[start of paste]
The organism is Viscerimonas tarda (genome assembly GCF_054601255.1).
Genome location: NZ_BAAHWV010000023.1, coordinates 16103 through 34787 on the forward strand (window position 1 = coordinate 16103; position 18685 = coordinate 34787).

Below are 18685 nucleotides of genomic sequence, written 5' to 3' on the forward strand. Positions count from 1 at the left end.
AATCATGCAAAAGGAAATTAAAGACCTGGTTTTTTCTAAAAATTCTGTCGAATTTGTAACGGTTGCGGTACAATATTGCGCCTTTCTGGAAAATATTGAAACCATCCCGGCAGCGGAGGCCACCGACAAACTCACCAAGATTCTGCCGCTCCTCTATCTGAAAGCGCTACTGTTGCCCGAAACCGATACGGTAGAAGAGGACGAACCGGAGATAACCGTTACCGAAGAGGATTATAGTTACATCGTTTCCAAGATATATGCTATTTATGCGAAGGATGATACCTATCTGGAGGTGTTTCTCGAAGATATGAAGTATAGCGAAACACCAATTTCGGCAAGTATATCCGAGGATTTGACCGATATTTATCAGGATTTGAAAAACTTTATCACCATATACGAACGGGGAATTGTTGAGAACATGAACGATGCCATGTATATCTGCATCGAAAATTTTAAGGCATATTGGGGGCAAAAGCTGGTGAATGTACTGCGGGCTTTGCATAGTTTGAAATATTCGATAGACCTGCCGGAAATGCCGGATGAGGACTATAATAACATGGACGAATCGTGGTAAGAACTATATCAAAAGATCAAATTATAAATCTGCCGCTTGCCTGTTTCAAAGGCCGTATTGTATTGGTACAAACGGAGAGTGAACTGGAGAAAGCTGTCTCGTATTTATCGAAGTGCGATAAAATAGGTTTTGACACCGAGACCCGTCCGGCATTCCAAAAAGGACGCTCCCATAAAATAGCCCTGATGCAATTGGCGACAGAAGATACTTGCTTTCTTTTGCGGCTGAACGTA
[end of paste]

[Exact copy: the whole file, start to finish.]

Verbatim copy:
The organism is Viscerimonas tarda (genome assembly GCF_054601255.1).
Genome location: NZ_BAAHWV010000023.1, coordinates 16103 through 34787 on the forward strand (window position 1 = coordinate 16103; position 18685 = coordinate 34787).

Below are 18685 nucleotides of genomic sequence, written 5' to 3' on the forward strand. Positions count from 1 at the left end.
AATCATGCAAAAGGAAATTAAAGACCTGGTTTTTTCTAAAAATTCTGTCGAATTTGTAACGGTTGCGGTACAATATTGCGCCTTTCTGGAAAATATTGAAACCATCCCGGCAGCGGAGGCCACCGACAAACTCACCAAGATTCTGCCGCTCCTCTATCTGAAAGCGCTACTGTTGCCCGAAACCGATACGGTAGAAGAGGACGAACCGGAGATAACCGTTACCGAAGAGGATTATAGTTACATCGTTTCCAAGATATATGCTATTTATGCGAAGGATGATACCTATCTGGAGGTGTTTCTCGAAGATATGAAGTATAGCGAAACACCAATTTCGGCAAGTATATCCGAGGATTTGACCGATATTTATCAGGATTTGAAAAACTTTATCACCATATACGAACGGGGAATTGTTGAGAACATGAACGATGCCATGTATATCTGCATCGAAAATTTTAAGGCATATTGGGGGCAAAAGCTGGTGAATGTACTGCGGGCTTTGCATAGTTTGAAATATTCGATAGACCTGCCGGAAATGCCGGATGAGGACTATAATAACATGGACGAATCGTGGTAAGAACTATATCAAAAGATCAAATTATAAATCTGCCGCTTGCCTGTTTCAAAGGCCGTATTGTATTGGTACAAACGGAGAGTGAACTGGAGAAAGCTGTCTCGTATTTATCGAAGTGCGATAAAATAGGTTTTGACACCGAGACCCGTCCGGCATTCCAAAAAGGACGCTCCCATAAAATAGCCCTGATGCAATTGGCGACAGAAGATACTTGCTTTCTTTTGCGGCTGAACGTA